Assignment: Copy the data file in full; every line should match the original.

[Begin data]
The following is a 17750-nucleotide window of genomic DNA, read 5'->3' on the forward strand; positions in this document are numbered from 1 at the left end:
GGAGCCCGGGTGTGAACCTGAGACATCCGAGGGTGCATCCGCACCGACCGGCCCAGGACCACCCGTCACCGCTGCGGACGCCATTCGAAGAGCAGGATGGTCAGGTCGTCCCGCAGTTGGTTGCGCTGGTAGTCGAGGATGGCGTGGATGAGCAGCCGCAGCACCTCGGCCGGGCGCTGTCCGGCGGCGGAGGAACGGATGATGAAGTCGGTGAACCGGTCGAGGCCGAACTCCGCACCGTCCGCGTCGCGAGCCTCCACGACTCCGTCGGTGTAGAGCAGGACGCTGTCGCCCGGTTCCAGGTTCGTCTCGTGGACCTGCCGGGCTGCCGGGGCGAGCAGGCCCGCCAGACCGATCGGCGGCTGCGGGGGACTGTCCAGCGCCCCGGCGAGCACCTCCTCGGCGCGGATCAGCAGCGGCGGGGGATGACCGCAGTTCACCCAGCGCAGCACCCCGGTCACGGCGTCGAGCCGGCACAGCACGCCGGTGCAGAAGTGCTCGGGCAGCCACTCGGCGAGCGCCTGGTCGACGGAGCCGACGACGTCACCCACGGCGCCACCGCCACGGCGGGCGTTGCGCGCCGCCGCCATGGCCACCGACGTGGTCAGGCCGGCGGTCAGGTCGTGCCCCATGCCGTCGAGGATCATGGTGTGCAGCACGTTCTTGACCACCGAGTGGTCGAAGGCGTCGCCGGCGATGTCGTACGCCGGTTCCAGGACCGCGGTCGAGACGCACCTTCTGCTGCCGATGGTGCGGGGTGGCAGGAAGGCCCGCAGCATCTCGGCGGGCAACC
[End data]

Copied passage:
The following is a 17750-nucleotide window of genomic DNA, read 5'->3' on the forward strand; positions in this document are numbered from 1 at the left end:
GGAGCCCGGGTGTGAACCTGAGACATCCGAGGGTGCATCCGCACCGACCGGCCCAGGACCACCCGTCACCGCTGCGGACGCCATTCGAAGAGCAGGATGGTCAGGTCGTCCCGCAGTTGGTTGCGCTGGTAGTCGAGGATGGCGTGGATGAGCAGCCGCAGCACCTCGGCCGGGCGCTGTCCGGCGGCGGAGGAACGGATGATGAAGTCGGTGAACCGGTCGAGGCCGAACTCCGCACCGTCCGCGTCGCGAGCCTCCACGACTCCGTCGGTGTAGAGCAGGACGCTGTCGCCCGGTTCCAGGTTCGTCTCGTGGACCTGCCGGGCTGCCGGGGCGAGCAGGCCCGCCAGACCGATCGGCGGCTGCGGGGGACTGTCCAGCGCCCCGGCGAGCACCTCCTCGGCGCGGATCAGCAGCGGCGGGGGATGACCGCAGTTCACCCAGCGCAGCACCCCGGTCACGGCGTCGAGCCGGCACAGCACGCCGGTGCAGAAGTGCTCGGGCAGCCACTCGGCGAGCGCCTGGTCGACGGAGCCGACGACGTCACCCACGGCGCCACCGCCACGGCGGGCGTTGCGCGCCGCCGCCATGGCCACCGACGTGGTCAGGCCGGCGGTCAGGTCGTGCCCCATGCCGTCGAGGATCATGGTGTGCAGCACGTTCTTGACCACCGAGTGGTCGAAGGCGTCGCCGGCGATGTCGTACGCCGGTTCCAGGACCGCGGTCGAGACGCACCTTCTGCTGCCGATGGTGCGGGGTGGCAGGAAGGCCCGCAGCATCTCGGCGGGCAACC